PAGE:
What is Osteoarthritis?
Osteoarthritis is one of the most common types of arthritis that is caused by the breakdown of the cartilage of the joints. It is a degenerative disease, and also referred to as the "wear and tear" of osteoarthritis. It can affect almost any joint in the body but commonly occurs in the weight bearing joints of the hips, spine and knees. This condition can also affect other joints such as the hands and feet.
Cartilage is a firm substance that cushions the bones of the joints, and acts as a shock absorber and allows for easier movement. When cartilage breaks down and starts to wear away, it causes the bones to rub against other. This results in pain, stiffness and loss of movement.
There are two types of osteoarthritis – primary and secondary. Primary osteoarthritis is described as "the wear and tear" osteoarthritis and is associated with aging. Most people will be affected by primary arthritis at some point in their lives. It often develops quietly before any pain or stiffness is noticed. Secondary osteoarthritis develops as a result of an underlying cause such as injury, trauma, obesity, inflammatory, hormonal imbalances or disorders, metabolic, developmental, or connective tissue diseases.
Osteoarthritis is estimated to affect over 20 million people in the United States. It tends to occur more often as we age, striking males before age 45 and females, after 55 years. Osteoarthritis gradually worsens over time. While some people only experience moderate symptoms, the pain and stiffness of this condition interferes with the day-to-day living for many others.
Symptoms and Signs
The most common symptoms and signs of osteoarthritis include:
- Joint pain
- Muscle weakness
- Deformed joints
- Creaking and cracking of joints
- Loss of motion and co-ordination
The diagnosis of osteoarthritis is based on your physical symptoms as well as medical history. During the examination your physician will check the affected area for swelling, tenderness, loss of motion, or a pattern of damaged joints, typically thumb base or the top two finger joints. To confirm the diagnosis of osteoarthritis, certain tests which include x-rays, joint aspiration or MRI (magnetic resonance imaging) are ordered.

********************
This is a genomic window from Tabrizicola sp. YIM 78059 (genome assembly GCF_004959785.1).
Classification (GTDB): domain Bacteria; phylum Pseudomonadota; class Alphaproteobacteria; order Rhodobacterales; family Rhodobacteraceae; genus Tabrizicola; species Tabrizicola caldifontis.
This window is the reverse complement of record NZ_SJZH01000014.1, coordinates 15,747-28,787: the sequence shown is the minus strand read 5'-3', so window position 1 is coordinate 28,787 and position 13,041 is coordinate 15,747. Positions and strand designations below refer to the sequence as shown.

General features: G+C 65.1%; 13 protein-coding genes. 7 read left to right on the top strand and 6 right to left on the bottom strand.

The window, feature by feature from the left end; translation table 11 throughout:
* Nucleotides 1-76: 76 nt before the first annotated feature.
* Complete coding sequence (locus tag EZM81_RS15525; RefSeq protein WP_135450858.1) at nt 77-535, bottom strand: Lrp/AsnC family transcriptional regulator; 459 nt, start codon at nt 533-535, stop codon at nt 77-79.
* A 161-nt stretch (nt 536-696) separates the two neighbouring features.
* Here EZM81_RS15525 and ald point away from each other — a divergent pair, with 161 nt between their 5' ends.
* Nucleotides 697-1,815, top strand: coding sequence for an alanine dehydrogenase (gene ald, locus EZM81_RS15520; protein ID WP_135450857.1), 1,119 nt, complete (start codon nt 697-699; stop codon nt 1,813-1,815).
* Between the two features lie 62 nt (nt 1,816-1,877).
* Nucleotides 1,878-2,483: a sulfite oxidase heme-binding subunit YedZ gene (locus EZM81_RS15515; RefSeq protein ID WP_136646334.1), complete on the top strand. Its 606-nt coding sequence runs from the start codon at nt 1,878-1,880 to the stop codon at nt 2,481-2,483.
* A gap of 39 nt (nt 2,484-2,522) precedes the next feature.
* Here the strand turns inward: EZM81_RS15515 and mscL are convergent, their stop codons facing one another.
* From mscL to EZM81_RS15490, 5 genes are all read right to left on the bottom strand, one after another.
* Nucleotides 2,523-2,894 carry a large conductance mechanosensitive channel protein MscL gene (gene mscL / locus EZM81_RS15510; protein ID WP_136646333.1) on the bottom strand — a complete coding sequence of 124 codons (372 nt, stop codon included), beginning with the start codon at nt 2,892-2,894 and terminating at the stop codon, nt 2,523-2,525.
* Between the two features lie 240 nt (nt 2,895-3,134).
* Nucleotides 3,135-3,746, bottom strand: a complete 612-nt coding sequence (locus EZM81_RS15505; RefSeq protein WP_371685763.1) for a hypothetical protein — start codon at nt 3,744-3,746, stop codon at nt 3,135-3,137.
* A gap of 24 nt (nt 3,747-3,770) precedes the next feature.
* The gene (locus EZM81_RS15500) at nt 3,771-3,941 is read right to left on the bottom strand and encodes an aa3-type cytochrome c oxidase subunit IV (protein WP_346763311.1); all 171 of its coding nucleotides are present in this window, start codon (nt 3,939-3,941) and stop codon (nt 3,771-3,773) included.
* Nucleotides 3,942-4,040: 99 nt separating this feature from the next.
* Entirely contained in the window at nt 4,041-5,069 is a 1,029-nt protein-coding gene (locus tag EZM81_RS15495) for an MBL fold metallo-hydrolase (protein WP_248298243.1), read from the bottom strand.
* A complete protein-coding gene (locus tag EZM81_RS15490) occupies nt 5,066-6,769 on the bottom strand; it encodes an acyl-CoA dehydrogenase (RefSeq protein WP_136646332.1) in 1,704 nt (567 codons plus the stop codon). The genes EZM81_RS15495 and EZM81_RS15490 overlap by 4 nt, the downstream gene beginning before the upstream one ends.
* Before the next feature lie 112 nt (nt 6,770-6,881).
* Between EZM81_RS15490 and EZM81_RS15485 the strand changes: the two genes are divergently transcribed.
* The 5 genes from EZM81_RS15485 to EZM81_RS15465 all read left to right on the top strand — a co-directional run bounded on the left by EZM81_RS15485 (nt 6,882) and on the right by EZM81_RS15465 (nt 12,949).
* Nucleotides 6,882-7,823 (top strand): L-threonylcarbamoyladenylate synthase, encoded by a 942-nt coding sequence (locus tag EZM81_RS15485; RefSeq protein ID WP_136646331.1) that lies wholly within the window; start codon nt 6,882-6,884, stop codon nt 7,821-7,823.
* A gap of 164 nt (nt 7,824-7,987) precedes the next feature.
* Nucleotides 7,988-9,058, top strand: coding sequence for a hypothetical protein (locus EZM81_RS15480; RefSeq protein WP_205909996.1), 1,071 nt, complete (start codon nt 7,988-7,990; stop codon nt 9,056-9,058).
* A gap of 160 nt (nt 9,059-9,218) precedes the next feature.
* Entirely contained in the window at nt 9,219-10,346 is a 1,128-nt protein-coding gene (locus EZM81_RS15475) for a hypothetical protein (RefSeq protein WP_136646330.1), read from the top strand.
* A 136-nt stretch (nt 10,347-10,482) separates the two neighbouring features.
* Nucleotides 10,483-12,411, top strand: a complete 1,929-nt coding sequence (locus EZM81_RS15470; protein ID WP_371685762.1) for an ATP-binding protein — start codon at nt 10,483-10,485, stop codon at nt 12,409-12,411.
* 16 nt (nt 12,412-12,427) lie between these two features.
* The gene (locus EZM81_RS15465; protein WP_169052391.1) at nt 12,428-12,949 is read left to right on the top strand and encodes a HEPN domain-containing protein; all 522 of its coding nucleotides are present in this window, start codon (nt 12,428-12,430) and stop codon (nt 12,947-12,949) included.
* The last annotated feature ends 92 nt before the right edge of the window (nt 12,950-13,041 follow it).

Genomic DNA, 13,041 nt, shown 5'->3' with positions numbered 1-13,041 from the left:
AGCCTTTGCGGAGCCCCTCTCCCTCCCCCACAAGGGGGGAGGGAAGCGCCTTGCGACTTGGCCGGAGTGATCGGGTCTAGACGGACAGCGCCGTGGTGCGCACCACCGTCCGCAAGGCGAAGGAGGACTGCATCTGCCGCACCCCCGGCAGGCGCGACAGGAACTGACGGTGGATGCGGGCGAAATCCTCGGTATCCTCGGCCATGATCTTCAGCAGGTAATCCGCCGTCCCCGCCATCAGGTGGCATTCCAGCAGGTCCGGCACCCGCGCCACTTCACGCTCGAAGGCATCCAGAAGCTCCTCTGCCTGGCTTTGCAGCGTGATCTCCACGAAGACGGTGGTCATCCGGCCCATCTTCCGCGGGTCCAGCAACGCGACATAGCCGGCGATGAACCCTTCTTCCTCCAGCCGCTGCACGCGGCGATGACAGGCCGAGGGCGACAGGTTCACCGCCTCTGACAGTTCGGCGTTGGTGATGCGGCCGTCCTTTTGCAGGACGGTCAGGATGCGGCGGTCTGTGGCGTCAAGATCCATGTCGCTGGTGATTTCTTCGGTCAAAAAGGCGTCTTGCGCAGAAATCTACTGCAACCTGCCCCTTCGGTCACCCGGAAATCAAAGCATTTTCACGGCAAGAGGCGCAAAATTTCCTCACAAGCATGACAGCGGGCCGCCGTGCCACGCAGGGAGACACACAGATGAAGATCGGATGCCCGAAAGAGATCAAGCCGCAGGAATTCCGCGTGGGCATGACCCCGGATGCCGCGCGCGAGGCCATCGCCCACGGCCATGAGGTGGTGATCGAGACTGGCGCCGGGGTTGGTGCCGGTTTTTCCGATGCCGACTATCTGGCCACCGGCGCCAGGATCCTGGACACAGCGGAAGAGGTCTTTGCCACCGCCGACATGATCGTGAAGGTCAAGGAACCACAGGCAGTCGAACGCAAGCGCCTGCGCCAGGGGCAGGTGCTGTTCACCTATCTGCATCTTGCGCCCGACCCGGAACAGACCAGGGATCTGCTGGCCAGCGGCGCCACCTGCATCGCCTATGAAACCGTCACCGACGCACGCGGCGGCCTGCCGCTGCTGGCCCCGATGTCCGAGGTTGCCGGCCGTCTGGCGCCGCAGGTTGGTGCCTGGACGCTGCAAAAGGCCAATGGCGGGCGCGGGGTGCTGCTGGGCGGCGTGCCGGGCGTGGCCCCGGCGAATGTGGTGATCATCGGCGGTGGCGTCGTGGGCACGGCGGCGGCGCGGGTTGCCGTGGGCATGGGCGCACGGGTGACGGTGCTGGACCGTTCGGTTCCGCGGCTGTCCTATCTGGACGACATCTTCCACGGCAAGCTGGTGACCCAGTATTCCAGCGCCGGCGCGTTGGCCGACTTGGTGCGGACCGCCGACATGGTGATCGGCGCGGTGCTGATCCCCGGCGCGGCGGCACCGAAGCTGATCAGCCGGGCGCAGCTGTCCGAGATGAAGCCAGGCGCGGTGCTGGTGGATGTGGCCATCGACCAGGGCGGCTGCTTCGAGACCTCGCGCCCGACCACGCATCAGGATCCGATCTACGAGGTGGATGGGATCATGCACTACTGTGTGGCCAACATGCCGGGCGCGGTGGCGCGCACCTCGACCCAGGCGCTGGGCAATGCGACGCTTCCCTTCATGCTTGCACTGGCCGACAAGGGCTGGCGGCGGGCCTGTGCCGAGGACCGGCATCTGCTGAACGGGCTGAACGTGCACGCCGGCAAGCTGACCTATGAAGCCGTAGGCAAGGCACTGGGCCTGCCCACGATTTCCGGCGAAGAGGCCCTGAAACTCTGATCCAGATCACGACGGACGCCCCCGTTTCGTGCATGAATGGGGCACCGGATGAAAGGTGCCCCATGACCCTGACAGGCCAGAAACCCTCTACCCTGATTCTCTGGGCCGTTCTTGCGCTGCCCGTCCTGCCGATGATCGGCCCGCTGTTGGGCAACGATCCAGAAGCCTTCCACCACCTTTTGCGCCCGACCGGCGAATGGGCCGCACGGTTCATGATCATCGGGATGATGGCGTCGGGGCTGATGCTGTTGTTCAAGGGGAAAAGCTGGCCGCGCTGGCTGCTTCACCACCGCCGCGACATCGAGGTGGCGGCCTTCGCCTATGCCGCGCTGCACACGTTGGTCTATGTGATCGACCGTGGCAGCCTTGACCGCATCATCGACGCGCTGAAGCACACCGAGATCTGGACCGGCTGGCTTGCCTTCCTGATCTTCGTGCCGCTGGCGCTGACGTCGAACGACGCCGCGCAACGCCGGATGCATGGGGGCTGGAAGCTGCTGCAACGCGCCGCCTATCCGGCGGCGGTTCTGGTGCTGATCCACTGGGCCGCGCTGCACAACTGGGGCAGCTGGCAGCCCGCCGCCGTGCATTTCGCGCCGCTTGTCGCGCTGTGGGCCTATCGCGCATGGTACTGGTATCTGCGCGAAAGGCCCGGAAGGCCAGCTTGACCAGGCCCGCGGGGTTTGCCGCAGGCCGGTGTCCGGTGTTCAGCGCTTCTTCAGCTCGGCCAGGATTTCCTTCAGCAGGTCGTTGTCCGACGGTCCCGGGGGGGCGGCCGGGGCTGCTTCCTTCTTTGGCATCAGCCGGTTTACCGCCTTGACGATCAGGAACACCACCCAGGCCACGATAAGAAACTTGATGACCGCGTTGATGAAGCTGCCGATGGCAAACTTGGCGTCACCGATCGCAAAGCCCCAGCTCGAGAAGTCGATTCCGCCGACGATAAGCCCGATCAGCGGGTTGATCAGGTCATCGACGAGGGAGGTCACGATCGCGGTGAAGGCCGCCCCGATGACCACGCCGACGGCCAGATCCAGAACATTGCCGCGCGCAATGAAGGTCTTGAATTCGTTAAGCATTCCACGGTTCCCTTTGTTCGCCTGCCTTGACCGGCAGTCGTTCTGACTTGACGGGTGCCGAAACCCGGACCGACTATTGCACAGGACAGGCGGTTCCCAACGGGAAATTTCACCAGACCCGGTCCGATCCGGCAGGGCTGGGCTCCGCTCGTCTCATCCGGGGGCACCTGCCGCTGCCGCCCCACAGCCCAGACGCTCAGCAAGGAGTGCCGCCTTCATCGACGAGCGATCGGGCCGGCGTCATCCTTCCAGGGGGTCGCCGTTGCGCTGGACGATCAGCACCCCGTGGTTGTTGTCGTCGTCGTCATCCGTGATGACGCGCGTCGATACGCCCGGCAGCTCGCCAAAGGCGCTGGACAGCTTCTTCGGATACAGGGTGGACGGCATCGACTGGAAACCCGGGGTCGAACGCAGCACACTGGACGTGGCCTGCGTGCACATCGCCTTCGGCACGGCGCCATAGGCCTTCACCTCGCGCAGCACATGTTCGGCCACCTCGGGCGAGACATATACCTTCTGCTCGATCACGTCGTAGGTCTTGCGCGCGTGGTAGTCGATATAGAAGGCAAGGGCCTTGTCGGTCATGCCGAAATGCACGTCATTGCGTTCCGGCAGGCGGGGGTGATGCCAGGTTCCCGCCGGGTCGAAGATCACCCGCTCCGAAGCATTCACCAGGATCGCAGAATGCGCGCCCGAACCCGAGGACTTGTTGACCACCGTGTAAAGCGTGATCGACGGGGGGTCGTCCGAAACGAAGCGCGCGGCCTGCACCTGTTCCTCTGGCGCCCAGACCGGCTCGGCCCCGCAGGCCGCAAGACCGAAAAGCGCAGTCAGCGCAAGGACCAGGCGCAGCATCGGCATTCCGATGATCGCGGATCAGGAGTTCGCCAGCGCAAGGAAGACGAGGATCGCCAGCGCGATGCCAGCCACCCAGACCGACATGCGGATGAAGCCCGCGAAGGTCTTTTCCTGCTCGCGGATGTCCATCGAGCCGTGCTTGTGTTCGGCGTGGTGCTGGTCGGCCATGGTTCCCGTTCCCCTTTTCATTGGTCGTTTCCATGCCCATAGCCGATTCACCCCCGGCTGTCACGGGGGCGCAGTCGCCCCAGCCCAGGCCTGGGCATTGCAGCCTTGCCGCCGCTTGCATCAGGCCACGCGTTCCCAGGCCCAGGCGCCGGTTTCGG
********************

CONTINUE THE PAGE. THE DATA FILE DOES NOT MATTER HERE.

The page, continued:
What Causes Osteoarthritis?
The exact cause of osteoarthritis is not known. There are several factors that contribute to the development of osteoarthritis and include:
Diseases associated with Osteoarthritis include:
Help for Osteoarthritis
There are a wide variety of treatment options available for osteoarthritis. Osteoarthritis affects everyone differently and symptoms may vary in intensity – some people may experience very severe pain while others may have mild or no pain.
Over-the-counter medications such as acetaminophen, ibuprofen, naproxen or topical analgesics may help with mild pain while prescriptive NSAIDs, steroidal injections and opioid analgesics are often administered for more severe pain and swelling. Self-care and management of osteoarthritis is also very important.
Regular exercise that includes a strengthening and stretching program is excellent for this condition and helps to maintain motion and flexibility. Eating properly, maintaining a healthy weight and getting enough sleep is essential for managing osteoarthritis.
Heat and ice therapy as well as supportive devices such as canes, crutches or walkers can also provide temporary relief. Other treatment options include physical therapy, occupational therapy, TENS, acupuncture, and massage to help ease joint discomfort and pain. More serious episodes of osteoarthritis may require surgery where the damaged joint is replaced.
More Information on Osteoarthritis
More and more people are choosing natural and holistic remedies over conventional medicine to treat osteoarthritis. Although conventional medicine can treat pain effectively, they have some harsh side effects while natural treatments such as herbal and homeopathic remedies are safer and gentler to use on the body.
Herbal ingredients such as Harpagophytum procumbens (Devil’s Claw) and Glucosamine sulphate contain powerful properties that are beneficial for joint, cartilage, muscle and back health. In addition, Boswellia serata also promotes joint and muscle mobility and helps to restore the digestive system.
There are various ways to help you cope with and manage Osteoarthritis.
Follow these helpful tips to make your life easier:
- Eat a healthy, well balanced diet to maintain your overall health and wellbeing
- Exercise regularly by walking, swimming or cycling to strengthen muscles and encourage mobility and flexibility
- Maintain a healthy weight as being overweight puts extra strain on the joints (hips, knees and balls of the feet)
- Avoid excessive physical activity and be careful when lifting heavy objects
- Maintain a good posture to distribute your weight evenly throughout your body
- Use assistive devices (cane, walker, crutches, splint or gripping tools) or orthotics (wedged insoles or cushioned shoes) to avoid excessive strain on your joints
- Make adjustments at the workplace that will enable you to be more comfortable – modify the workplace, change to light duty position, or find a job that is easier to cope with
- Increase your intake of vitamin C, D, E as well as antioxidants, glucosamine and chondroitin into your diet
- Apply hot or cold packs onto the affected area to relieve and soothe pain
- Use the right sports equipment when exercising – this will help to avoid injuries
- Reduce stress by practicing relaxation techniques such as deep breathing exercises, visualization, meditation or yoga
- Maintain a positive attitude by making time to do things that you enjoy
- Surround yourself with family and friends and help them to understand your condition
- Join a support group where you can interact and share experiences with others living with osteoarthritis